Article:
Saturday, September 15, 2012

The Navy SEAL's Bin Laden Raid Bestseller and US National Security

This article originally appeared in The Guardian on 14 September 2012.

Everyone holds an opinion, even those who are obligated by law or profession to remain neutral. It is human nature. It can foreseeably become difficult to sit by and listen as everyone around you who is free to gives their opinion, some misguided and others even profiting from it, while professional obligations require you to stay silent. Such is the burden, however, of being a professional in a position of importance to national security.

This conflict is not new, but the pressures and incentives for breaking the rules are growing. With TV pundit spots, big publishing advances, and organizations such as WikiLeaks providing opportunity and motivation, are western democracies even capable of keeping secrets anymore?

Matt Bissonnette, calling himself "Mark Owen", was a member of Navy Seal Team 6 and took part in the raid that killed Osama bin Laden in Abbottabad, Pakistan. He has written a book that extensively details the raid and has unleashed a controversy in doing so. Paired with this debate are the attacks of Opsec, a rightwing political action committee started by other former Navy Seals who are attacking President Obama and his administration for releasing generally similar information on the Bin Laden raid to the press.

Both Bissonnette and Opsec have been rebuked by senior military officials at the Pentagon such as special operations commander Admiral William McRaven and Defense Secretary Leon Panetta. The US government has not ruled out taking legal action.

When one swears an oath to serve the country as a member of the military or any national security-related agency, a different set of rules applies immediately. A measure of your personal freedom, freedom of speech, and political participation rights are curtailed. Inductees know this beforehand, are well-briefed upon induction, and periodically afterward. They sign non-disclosure statements to the effect, and laws prevent the disclosure of identified security information. You also know that some, much, or all of what you do will remain anonymous and unaccredited. Matt Bissonnette knew this when he wrote his autobiography.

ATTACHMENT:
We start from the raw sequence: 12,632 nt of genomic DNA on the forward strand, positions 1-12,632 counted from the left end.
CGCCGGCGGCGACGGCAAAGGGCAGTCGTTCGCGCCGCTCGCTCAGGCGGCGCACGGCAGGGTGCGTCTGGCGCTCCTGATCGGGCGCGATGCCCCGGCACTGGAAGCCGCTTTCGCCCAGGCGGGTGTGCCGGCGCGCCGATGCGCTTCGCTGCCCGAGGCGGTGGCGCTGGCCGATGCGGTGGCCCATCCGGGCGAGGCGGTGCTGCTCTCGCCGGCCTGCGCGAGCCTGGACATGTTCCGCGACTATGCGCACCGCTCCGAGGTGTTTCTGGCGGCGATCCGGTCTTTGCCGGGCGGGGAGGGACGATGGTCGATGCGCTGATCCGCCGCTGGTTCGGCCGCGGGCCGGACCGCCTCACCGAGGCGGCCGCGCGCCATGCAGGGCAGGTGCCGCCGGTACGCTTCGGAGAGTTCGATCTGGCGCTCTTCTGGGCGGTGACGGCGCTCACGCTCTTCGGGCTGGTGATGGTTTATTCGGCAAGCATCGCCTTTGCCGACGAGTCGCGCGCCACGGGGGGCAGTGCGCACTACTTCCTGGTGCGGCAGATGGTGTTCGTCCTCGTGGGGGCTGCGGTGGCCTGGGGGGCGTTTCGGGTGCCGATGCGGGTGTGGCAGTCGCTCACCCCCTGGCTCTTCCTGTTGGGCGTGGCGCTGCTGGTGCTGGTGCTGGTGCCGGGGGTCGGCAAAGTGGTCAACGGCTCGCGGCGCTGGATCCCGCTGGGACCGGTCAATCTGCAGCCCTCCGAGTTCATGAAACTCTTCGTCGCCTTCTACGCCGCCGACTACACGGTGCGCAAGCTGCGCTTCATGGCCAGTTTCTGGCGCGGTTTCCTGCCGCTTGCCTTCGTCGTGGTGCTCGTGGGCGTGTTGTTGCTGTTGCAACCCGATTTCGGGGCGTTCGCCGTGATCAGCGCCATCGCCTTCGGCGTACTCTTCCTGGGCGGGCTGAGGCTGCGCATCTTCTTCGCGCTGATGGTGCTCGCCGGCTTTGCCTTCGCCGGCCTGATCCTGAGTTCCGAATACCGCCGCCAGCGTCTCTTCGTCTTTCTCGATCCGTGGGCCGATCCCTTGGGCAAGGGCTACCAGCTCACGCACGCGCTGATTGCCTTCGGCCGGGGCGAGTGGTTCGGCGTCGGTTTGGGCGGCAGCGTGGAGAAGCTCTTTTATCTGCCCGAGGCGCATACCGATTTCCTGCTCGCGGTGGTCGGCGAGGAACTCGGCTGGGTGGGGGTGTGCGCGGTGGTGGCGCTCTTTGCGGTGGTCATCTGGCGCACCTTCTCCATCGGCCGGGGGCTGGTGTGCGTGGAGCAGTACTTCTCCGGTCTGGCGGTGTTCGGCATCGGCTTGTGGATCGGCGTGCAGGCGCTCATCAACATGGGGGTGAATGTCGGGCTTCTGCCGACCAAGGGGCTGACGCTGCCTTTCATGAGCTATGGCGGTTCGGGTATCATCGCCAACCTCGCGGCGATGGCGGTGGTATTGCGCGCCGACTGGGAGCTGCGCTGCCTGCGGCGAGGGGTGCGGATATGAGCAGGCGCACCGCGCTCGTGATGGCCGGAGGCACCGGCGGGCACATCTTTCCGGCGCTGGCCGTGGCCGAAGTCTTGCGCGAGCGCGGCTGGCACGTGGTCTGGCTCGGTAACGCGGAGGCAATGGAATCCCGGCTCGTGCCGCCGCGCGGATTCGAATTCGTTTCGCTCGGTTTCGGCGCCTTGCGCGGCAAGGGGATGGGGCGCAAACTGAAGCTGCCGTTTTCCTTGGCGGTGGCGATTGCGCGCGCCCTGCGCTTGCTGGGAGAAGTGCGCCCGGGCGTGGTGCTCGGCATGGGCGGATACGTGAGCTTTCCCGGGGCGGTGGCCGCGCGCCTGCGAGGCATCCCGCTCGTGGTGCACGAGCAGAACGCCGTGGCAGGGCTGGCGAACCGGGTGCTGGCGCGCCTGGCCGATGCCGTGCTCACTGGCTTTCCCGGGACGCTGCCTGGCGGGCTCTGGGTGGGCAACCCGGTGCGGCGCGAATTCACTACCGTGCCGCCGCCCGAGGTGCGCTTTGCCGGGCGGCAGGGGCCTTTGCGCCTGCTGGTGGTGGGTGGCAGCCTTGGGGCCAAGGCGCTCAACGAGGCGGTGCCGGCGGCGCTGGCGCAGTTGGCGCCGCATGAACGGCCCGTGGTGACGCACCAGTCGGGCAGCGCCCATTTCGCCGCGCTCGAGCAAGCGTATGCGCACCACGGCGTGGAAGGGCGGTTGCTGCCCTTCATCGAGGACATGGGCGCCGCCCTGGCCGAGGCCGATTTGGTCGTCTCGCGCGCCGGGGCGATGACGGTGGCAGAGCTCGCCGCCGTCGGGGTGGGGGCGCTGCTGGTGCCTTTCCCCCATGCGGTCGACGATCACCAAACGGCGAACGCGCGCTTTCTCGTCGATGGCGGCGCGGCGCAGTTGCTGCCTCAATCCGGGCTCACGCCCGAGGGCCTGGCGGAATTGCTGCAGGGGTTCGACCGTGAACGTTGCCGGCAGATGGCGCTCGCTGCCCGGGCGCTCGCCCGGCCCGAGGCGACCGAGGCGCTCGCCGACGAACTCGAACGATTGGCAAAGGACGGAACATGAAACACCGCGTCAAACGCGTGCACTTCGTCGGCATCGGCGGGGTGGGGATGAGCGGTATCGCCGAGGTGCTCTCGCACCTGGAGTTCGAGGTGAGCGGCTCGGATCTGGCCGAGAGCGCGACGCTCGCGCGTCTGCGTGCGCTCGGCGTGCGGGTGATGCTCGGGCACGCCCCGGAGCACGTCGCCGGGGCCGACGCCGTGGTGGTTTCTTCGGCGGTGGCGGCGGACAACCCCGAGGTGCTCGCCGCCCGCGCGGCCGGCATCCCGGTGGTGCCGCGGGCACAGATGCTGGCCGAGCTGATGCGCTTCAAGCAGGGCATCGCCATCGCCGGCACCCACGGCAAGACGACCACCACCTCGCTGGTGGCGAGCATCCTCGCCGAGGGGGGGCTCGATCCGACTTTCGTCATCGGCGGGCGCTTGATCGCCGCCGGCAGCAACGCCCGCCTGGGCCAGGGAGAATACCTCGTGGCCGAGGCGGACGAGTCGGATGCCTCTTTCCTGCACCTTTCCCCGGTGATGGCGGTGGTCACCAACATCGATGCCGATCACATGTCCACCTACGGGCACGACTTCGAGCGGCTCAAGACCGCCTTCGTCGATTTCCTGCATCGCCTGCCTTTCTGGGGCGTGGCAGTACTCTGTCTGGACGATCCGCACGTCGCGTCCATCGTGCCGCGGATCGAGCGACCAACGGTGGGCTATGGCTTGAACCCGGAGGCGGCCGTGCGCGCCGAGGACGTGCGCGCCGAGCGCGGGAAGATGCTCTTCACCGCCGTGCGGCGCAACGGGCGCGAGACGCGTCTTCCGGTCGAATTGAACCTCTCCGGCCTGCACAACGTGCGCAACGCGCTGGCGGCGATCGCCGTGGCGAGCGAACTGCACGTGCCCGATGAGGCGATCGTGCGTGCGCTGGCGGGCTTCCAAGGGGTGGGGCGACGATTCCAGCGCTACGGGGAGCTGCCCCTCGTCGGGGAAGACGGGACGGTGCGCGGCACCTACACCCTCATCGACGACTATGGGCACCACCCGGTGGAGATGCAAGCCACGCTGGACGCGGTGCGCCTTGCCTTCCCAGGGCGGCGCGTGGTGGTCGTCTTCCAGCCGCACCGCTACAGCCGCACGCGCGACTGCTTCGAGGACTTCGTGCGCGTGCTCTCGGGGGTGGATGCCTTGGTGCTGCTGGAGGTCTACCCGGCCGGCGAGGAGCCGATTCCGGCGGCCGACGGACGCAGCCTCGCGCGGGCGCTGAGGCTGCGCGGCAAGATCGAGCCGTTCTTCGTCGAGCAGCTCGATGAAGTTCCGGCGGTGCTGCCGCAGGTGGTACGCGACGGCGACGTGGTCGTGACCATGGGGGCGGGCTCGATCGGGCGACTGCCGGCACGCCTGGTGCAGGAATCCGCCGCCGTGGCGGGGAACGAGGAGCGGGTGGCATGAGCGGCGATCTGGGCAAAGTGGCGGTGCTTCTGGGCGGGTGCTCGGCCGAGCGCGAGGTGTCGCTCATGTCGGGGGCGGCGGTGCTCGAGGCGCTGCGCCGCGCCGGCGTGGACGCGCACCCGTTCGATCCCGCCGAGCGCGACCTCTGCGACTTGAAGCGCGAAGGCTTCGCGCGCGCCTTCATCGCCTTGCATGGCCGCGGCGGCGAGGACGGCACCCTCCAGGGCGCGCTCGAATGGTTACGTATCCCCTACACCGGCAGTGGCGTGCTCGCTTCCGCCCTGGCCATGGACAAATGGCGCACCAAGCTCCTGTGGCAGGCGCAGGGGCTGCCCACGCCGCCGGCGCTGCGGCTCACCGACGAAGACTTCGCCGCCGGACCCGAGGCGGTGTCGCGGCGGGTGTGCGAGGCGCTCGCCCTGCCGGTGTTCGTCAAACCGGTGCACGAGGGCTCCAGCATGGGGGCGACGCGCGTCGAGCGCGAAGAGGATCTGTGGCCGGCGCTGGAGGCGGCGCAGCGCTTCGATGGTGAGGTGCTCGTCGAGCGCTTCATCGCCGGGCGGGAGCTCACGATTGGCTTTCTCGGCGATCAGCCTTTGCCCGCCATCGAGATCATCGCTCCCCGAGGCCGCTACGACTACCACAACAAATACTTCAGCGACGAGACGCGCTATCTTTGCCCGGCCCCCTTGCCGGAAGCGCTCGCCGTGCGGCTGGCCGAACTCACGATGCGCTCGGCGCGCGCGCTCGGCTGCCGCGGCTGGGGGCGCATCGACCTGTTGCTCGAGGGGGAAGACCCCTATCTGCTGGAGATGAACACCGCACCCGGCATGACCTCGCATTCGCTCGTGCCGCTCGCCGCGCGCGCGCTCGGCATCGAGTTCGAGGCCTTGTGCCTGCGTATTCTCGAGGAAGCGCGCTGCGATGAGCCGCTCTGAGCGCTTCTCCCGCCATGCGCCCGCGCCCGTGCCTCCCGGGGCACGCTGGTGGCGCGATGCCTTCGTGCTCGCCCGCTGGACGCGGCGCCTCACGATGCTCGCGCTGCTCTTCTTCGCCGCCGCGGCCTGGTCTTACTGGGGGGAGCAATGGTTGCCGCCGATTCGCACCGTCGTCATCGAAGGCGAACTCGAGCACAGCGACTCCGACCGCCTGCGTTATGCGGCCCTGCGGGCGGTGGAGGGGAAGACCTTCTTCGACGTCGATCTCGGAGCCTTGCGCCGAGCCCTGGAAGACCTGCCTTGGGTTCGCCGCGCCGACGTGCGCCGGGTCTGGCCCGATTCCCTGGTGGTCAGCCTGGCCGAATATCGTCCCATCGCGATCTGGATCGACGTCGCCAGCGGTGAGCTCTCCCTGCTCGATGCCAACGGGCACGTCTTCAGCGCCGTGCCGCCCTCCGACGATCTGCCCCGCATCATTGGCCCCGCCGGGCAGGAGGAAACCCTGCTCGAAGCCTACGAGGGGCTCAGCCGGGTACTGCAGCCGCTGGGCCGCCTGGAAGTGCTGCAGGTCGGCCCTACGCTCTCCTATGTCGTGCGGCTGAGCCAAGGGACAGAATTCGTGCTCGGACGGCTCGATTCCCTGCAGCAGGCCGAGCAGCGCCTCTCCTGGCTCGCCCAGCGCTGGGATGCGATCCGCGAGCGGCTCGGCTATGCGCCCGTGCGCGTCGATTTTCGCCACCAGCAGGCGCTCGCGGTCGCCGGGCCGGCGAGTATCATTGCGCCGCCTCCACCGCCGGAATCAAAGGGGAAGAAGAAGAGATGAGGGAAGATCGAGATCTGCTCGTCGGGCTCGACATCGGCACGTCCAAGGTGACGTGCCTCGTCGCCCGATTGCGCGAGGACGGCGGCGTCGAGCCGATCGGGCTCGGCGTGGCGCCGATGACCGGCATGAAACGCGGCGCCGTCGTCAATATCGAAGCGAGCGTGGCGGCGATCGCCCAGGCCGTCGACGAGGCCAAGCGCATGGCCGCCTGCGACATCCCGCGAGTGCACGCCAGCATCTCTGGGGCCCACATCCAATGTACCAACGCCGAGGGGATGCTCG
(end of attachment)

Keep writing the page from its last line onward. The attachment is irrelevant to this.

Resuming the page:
All this is necessary for many reasons, foremost among them being to preserve the dedication to the nation such jobs require. You may be putting your life, or the lives of many others, at risk for the country, and be privy to sensitive information; you should be doing so because you feel a sense of duty, commitment, and patriotism. To allow public servants working in national security roles or members of the military to profit financially or to have an outsize influence on partisan political debate because of what they've done or what they know is detrimental to national security. Allowing this behavior would mean having soldiers and civil servants motivated by the opportunities of fame and fortune, leaving aside the selfless commitment and dedication to duty and country such roles do and ought to require.

This larger point is one many seem to miss. It is arguable that both the information in Bissonette's book and the information disclosed by the White House following the Bin Laden raid were not classified or going to get anyone killed. The difference is that the president has the obligation and duty to inform the public about such an important event, regardless of one's opinion of him personally: he is the commander-in-chief. But soldiers or civil servants profiting personally, or even for charity as Bissonnette claims he is doing, by giving their own personal accounts of the facts calls into question his selfless dedication to country and duty first. Allowing this to continue would attract the wrong sort of people with false motivations into military or government service.

This has become a problem of late for the United States. Television news channels and bookstore shelves are filled with pundits and commentators who are former CIA agents or soldiers. The gap in time between events and the release of bestsellers about them is getting ever smaller. Many of America's intelligence agencies have lax policies toward private-sector recruiters pulling their employees and some are even allowed to "moonlight" and offer their services privately while still employees of the agency. These policies have become a problem with intelligence agencies losing many of their top people to private firms after years of training and service. Disgruntled civil servants and soldiers have released secured government information in the media.